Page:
Best Souvenir to take home from Kathmandu, Nepal
As a memory, there are many best souvenir to take home from Kathmandu after your trip here. Nepal maintains its distinct position in handicraft production since the last several centuries. The unique and renowned architecture, arts, and crafts contributes to establishing a unique image of the country. The woodcrafts, Metalworks, clothing materials, tea, sculpture, paper made materials, dolls, trekking gear, jewelry, etc. are the things of interest for tourists. While traveling to Nepal, the best souvenir to take home may be anything of your interest. Here, I present a glimpse of those unique materials for the traveler’s preference.
Pashmina, the warm shawls which is also known as Kashmiri, is made from the inner hair of a mountain goat called Chyangra or Capra Hircus. The luxurious Khasmiri Pashmina shawls are popular among the tourist since the beginning. You can find varieties of items made from Pashmina that will cost according to the quality, volume used, and the product itself. Including Thamel, the products are available in different tourist sites of Kathmandu valley and Pokhara. You need to be aware of the duplicate products as copy products are also widely sold in the market.
Nepal produces almost all kinds of trekking and expedition gears inside the country. Besides that, the authorized shops of genuine international brands are also available in the markets of Kathmandu and Pokhara. The local trekking gears are available in better quality at a cheaper price. Most of the travelers prefer to buy the locally made trekking gears. One needs an experienced eye to distinguish the quality of the products.
3. Stone and Beads Jewelry
Stone and Beads Jewelries are the best souvenir to take home from Nepal. The products like Bracelets, ear-ring, necklace, ring, and many other items made by the bead and stones are popular among the tourists. Rudraksha is the most famous among all. The shops in Thamel, Bouddha, Patan, Kathmandu Dubar Square, and Pashupatinath and Lakeside of Pokhara sell the products.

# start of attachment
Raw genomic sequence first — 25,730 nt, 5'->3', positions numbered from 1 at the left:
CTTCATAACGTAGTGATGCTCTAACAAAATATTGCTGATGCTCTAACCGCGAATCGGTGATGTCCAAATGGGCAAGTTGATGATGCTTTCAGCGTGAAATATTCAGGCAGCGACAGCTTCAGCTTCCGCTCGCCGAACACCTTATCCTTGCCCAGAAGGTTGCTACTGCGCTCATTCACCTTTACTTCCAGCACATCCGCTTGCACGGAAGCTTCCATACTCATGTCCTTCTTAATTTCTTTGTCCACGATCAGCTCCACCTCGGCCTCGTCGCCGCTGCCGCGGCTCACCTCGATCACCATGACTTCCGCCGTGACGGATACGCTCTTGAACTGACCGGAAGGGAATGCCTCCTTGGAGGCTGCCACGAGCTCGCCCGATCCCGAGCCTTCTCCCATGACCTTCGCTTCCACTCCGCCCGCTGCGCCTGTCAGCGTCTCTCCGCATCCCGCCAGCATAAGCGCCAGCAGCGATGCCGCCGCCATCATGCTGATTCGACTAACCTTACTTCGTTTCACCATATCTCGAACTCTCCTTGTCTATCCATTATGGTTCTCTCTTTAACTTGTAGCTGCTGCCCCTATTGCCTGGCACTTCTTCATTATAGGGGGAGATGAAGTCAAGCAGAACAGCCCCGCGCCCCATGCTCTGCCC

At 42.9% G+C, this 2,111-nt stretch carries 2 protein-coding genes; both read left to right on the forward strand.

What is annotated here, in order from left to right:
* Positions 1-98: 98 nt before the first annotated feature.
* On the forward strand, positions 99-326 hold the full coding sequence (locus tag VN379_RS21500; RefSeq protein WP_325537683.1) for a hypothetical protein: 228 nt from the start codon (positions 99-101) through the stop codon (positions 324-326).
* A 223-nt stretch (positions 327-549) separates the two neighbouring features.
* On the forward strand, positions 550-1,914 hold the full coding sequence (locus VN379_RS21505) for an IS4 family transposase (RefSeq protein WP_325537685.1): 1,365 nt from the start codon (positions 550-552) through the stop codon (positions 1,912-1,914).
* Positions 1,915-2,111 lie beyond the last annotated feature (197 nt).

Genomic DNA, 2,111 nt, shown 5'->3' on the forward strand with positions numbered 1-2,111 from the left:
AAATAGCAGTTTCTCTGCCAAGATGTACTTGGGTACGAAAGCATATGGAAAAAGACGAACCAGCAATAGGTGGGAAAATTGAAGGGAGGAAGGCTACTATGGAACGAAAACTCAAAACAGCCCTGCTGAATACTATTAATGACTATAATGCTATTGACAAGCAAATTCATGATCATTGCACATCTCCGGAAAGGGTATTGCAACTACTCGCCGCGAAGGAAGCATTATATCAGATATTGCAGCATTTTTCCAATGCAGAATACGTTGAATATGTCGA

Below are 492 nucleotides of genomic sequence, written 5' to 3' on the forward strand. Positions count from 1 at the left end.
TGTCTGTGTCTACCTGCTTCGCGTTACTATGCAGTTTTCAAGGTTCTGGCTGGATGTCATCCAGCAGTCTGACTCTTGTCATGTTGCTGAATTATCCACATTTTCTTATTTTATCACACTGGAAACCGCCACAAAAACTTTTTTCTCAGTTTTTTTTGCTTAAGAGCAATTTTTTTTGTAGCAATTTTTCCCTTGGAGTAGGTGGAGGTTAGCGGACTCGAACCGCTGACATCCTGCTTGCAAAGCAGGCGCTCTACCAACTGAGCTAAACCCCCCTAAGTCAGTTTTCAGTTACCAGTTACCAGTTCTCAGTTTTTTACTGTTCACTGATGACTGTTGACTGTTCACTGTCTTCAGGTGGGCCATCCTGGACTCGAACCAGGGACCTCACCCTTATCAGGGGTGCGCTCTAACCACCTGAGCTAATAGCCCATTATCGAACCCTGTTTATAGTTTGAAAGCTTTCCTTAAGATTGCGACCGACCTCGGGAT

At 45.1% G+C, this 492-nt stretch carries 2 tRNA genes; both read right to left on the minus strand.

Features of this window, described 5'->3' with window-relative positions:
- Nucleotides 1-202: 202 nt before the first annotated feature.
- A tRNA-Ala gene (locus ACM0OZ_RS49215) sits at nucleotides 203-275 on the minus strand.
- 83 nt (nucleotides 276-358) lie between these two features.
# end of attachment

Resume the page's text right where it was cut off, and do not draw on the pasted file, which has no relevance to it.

4. Handicrafts as the best Souvenir to take home
Nepali is the country where handicrafts are popular from the very ancient time. Traditionally made goods with hands, look so beautiful, and are used for decorating the houses too. Bhaktapur. Durbar Square, Thamel, Patan, are some places for getting the best handmade items.
5. Tea and spices
Darjeeling tea is one of the most famous tea brands in the world. The eastern Nepal bordering Darjeeling and Sikkim produces a high volume of best quality teas. The teas grown in Ilam and the surrounding of eastern Nepal are often sold under the Darjeeling tea brand. Those tea products are available in different shops of Kathmandu. Including pure tea, other brands of teas mixed with spices or made of pure spices are more popular among the tourists visiting Nepal.
The organic tea and spices are much loved. If you are fond of Tea, then it is a great place to find your choice of tea as there are lots of varieties. Spices like cardamom, pepper, chilly, cumin, and so forth are the famous spices that people buy. Nepalese Masala tea is very popular among the visitor coming to Nepal.
6. Puppet dolls
Puppets of Nepal are unique since they are presented with the masks of different gods and deities. Puppets of lord Ganesh, Bhairab, Kumari are more popular among others. The poppet dolls are available in the Bhaktapur, Kathmandu and Patan Durbar Squares. They are locally made and
The carved face mask made of wood is another unique craft available to buy a souvenir. The cultural and religious festivals and different chariot procession inside Kathmandu valley use the mask during sacred dances. The attractive copies of the masks are sold among the tourist. The masks represent the faces of different Hindu deities like Ganesh, Bhairab, Bhimsen and Durga and Devi.
8. Singing bowls as the best Souvenir to take home